The song that best personified the change was Cole Porter’s “I’ve Got You Under My Skin.” It was the tune that was almost overlooked. At the last moment, Capitol execs decided they needed another song to fill out the album. Sinatra choose “Skin” and Riddle was asked to come up with an arrangement by the following day. “It was a work of pressure,” recalled Riddle, “because I had to stay up quite late and finish it.” In fact, Riddle finished it in the car on the way to the studio. Sinatra had specific instructions. He wanted a long crescendo for the bridge (the instrumental break between verses). Riddle thought of Ravel’s “Bolero,” which had “the most calculating orchestral crescendo” that builds agonizingly slow to a musical peak. Riddle liked the idea but was stuck on how to bring it off in a three-minute pop tune. He was thinking of Afro-Cuban rhythmical patterns when he remembered a record by Stan Kenton with decided Afro-Cuban rhythms, called “23 Degrees North, 82 Degrees West” (the geographical location of Cuba).
“I remembered that trombone back-and-forth thing (that Kenton employed),” said Riddle. “I was always fascinated by it.” There was only one trombonist on the West Coast who could do Riddle’s chart justice—jazz trombonist Milton Bernhardt. He was called shorty before the session was to begin. Could you be here in 20 minutes? Bernhardt rushed to the studio and later recalled that both Sinatra and Riddle seemed to know that this would be a very special track and they were keen to keep doing take after take until they had it exactly right. How many takes? For Sinatra, who didn’t have a lot of patience, two or three, four at most. Not this time. Not with this tune. Sinatra was not satisfied until the 22nd take. Bernhardt, who had to hit the same lofty notes over and over again, was exhausted when Sinatra said at last, "Next tune."
ALL ALONE (1962) — A sleeper in the Sinatra canon. Old fashioned songs, written mostly in the 1920s, in waltz time, many by legendary composer, Irving Berlin; arranged by the stoic string master Gordon Jenkins, and sung with tenderness and heart by Frank Sinatra. Sentimental songs, rendered smart and urbane by Sinatra, not smarmy or routine. The closing number, "Come Waltz With Me," written specifically for this album by Sinatra’s pals Sammy Cahn and Jimmy Van Heusen, provides the perfect finale for a perfect album. Familiar songs too, recorded by a host of singers over the years, but never better and never fresher than on this 1962 release.
The theme is loneliness, which is reflected in the opening number, "All Alone," and felt throughout. Under any other guise, this would be considered another Sinatra "saloon album" but somehow it's not. It's more than that. There's grandeur here, an elevated purpose at work, that somehow transcends categorization. These songs have a timeless quality about them. Most of them date back to Sinatra's youth and therefore have a special meaning to him, which comes across strikingly in his knowing and nuanced singing. These are sad songs with a sweet gentleness about them that Sinatra conveys with tenderness, and understated passion. "Charmaine," "What'll I Do?" "When I Lost You," “Oh, How I Miss You Tonight," "Indiscreet," all of which Sinatra makes his own. This is an especially classy album that a great deal of thought and care went into. Never a big seller, not until the CD era did the album get the recognition it deserves.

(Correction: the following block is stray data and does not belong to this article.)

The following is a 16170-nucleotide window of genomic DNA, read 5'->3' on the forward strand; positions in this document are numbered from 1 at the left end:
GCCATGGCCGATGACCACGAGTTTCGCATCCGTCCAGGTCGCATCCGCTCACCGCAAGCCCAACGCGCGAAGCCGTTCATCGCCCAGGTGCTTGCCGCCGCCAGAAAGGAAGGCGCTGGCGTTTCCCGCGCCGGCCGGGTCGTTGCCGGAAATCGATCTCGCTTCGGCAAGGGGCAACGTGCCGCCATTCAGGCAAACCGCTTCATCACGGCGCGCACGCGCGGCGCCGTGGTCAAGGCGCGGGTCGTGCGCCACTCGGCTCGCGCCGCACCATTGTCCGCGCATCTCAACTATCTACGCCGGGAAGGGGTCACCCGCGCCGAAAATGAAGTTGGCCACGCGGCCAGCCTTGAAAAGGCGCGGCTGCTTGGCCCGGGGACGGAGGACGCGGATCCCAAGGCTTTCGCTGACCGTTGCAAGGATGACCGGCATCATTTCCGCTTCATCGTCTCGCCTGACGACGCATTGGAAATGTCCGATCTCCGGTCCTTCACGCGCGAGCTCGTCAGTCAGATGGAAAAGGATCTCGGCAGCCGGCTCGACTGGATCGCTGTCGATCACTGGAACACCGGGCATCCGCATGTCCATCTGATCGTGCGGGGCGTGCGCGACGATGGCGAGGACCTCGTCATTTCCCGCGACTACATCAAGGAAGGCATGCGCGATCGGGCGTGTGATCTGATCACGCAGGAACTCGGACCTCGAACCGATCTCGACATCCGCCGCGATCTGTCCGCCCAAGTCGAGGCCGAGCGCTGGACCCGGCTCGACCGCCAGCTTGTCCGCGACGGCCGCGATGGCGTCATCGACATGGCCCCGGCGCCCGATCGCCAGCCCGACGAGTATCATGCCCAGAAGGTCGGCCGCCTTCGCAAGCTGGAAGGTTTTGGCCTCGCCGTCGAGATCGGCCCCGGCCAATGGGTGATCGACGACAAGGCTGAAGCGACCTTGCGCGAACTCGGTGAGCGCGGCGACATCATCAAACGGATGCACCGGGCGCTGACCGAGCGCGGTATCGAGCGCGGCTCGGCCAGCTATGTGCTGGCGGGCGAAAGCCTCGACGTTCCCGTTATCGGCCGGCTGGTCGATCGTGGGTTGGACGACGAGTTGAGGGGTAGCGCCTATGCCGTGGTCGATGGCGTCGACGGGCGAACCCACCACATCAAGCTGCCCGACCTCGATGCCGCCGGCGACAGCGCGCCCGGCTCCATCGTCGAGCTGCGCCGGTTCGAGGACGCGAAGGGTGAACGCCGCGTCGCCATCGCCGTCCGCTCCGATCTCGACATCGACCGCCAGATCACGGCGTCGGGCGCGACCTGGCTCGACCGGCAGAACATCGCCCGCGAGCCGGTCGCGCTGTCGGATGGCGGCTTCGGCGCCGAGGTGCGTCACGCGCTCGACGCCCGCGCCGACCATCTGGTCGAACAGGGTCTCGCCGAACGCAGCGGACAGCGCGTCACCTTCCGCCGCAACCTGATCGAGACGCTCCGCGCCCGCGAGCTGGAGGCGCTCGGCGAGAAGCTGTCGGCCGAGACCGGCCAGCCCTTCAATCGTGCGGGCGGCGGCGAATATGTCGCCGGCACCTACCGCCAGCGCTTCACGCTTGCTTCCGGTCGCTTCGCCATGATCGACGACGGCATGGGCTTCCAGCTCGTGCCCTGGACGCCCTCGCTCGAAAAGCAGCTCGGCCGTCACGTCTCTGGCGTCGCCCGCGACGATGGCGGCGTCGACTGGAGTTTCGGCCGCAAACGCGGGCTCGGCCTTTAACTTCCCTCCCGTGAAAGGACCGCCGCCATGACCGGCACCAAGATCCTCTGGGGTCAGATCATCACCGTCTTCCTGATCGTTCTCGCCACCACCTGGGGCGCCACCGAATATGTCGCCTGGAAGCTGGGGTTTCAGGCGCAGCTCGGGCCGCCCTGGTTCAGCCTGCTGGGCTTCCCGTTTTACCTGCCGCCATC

TRILOGY (1979) —"The most ambitious project of Sinatra's career," says jazz critic Will Friedwald. "It captures all of his sides: swinging, loving, serious, and grandiose.” Here's how the album was conceived. Sinatra was musically out of answers in the mid-1970s, having come out of retirement, and having tried his hand at being contemporary with two albums that were, alas, underwhelming. He was thinking of doing a country album, then thought better of it. Then of doing an album with Nelson Riddle comprised of songs with women's names as titles. A few tunes were recorded—"Emily," “Sweet Lorraine,” “Nancy,"—before the project was dropped. Then Sinatra read a column in the New York Times. In so many words, the columnist said: “Frank, forget about being contemporary, do what YOU want to do: pick the songs YOU want to sing, work with the musicians YOU like, and by all means get back into the recording studio and do what you were born to do--make records.”
The result was “Trilogy," a three-record set, each record with a title: (1) “The Past," a collection of Tin Pan Alley classics, many never previously recorded by Sinatra, and arranged by swingin' Billy May; (2) “The Present," a sampling of contemporary tunes arranged by “the Puccini of pop,” Don Costa, including what was to become another of Sinatra's signature songs, “Theme From New York, New York"; and (3) “The Future," a song suite written and arranged by Gordon Jenkins, about space travel and the end of war, that was, alas, stillborn, despite Sinatra's valiant effort to give it life.
The best of the three records—and vintage Sinatra—is the “The Past." “The Present” is good but let down by a few songs that do not exactly fit the Sinatra persona. The strongest cuts are the aforementioned “Theme From New York, New York,” and George Harrison’s masterpiece, “Something.” “Something” is particularly noteworthy because it was arranged for string orchestra six years earlier by Nelson Riddle. Indeed, one can't help but feel that had Riddle been a part of the project, the Sinatra-Riddle relationship would have rekindled the old magic and “The Present” would have been equally as sensational as “The Past." Word has it that Riddle wanted to be involved but—incredibly—no one asked him. The less said of “The Future" the better. The good news is Gordon Jenkins made amends two years later with "She Shot Me Down,” the last great Sinatra album.
Final note: Sinatra seldom listened to his own albums. Why? For one, he preferred classical music, especially string quartets. But also because he gave each album his all; he milked every last ounce of emotion out of each song and so the mystery was gone. No need for him to hear the playback. Next tune.